I was sitting on the toilet with a Clear Blue test I’d bought at the pharmacy. After spilling a few drops of urine, I left the stick on the sink for the obligatory two minutes while I went out on the balcony for a smoke. The taste disgusted me and I quickly stumped it out. A minute left. I checked my emails. A few mails from university friends, none from Carl. I read them all to kill the excess time, but inside my belly, butterflies were making somersaults. Enough to make my stomach churn and spoil a potential breakfast.
When enough time had gone by, I returned to the bathroom and picked up the test. Two blue stripes indicated a near certain pregnancy. My head was spinning, and for a while I just sat there, slumped on a toilet seat pondering what my future would be like. The prospect of victory suddenly seemed far from assured.
I sat down in front of the computer, putting great focus on composing my feelings. As emails go, this one was of great, great importance. Everything depended on it. Everything.
I’ve written to you a number of times, and I promise this will be the last time should you wish not to reply. It’s entirely your call, and you have every right to dismiss me. I know this now, having wanted to hold on to you for so long. I realise I hold no claim over nor right to you. Yet there is something that has changed things so drastically that I feel you have a right to know. There is no easy way I can explain this, despite preferring some sort of introduction to it all. So I can only spell it out I suppose. I just took a pregnancy test, and it turned out positive.
Symptoms are there, nausea and an overdue period (5 days).
Don’t know what more to say really, any suggestions?
If you get this email, call me…or at least mail. And, well, if you prefer not to, then don’t worry. I get the message.
I had a shower and got dressed. Then went to fetch some breakfast at the local boulangerie. As I was walking back I got a call on my cell. The phone number started with +46. It had to be Carl.
“Hello,” I started, having difficulties hiding the tension in my voice.
“Hi Justine. I just got your email.” I tried to decipher his state of mind but drew a blank. I waited for him to continue.
“I don’t know what to say really. Are you sure it’s…” He stopped himself.
“You mean to ask if I’m sure I’m pregnant or if I’m sure it’s yours?” I emphasized the last word before continuing. “I can assure you on both accounts.”
“I didn’t mean it like that. Just, have you had a second test? To be sure I mean.”
“Yes, I have,” I lied.
“So how do you feel about it?” He sounded uncertain and anxious.
“Well I was hoping for you to enlighten me on that account. You left our relationship in, how shall I say this…limbo. You could have had the decency to at least break up, don’t you think?”
“I know, I’m honestly so sorry. I really haven’t handled this very well.” There was another pregnant pause, signifying the final disintegration of what used to be us.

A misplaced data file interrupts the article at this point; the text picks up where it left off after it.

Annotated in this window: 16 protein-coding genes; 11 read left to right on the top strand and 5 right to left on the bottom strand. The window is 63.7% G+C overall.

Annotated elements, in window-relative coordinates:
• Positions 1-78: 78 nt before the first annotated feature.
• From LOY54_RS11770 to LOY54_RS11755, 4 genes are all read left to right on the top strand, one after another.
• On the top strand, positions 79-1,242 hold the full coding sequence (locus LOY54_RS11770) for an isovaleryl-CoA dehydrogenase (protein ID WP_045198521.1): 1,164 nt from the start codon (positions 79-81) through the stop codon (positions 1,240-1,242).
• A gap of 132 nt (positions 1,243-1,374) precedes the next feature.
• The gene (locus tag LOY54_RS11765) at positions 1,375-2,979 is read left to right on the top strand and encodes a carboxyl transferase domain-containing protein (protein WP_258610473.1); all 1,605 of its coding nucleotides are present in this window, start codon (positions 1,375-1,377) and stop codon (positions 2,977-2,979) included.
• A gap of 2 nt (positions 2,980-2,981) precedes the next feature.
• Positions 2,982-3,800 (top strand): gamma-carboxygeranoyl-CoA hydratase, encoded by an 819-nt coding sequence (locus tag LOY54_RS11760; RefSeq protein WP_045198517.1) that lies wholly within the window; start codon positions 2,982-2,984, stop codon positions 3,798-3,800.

“I’m not ready to be a dad Justine. What we had was beautiful and I will always cherish our time together…but it is over. I thought you’d understand. I mean, we argued for a month non-stop. And when I left, well it was like a stone was lifted from my chest. In all honesty I felt relieved,” he continued.
“I thought you would eventually forget me, and the calls and emails would dry up.” He paused again and I could hear him taking a deep breath before continuing. “After I came back to Stockholm, I met up with my ex. I don’t think we ever closed our chapter and, well, we’ve started to see each other again. I’m sorry Justine, but there really is no future for us.”
I listened to his diatribe. Mostly in disbelief.
“OK,” I said. “So what do you want me to do now?”
“Justine, you are young. You shouldn’t be a mother at this age. Think about your future, your studies, your career. I can’t tell you what to do, and whatever you choose to do, I promise I will support you. But at this stage I don’t see any other option than abortion.” There it was, the word every woman dreads coming from her partner’s lips. And there it hung between us, loud and clear without any apologies or padding to soften the blow.
“I hear you, Carl. I’m also sorry it turned out the way it did, but I will not bother you with this. You are right, we are too young to be parents, at least in the situation we’ve created. I have to be honest with you: I had hoped you would turn around and see what you are about to lose. I honestly thought we could be a family. You could finish your studies here. I could get a job. But I understand this is not what you want. And if there is someone else, well then there really is no point, is there?” I felt dizzy and needed to end the conversation.
“I will have an abortion, don’t worry. And you don’t have to support me in that. I wish you all the best in your life. Goodbye.”
I hung up.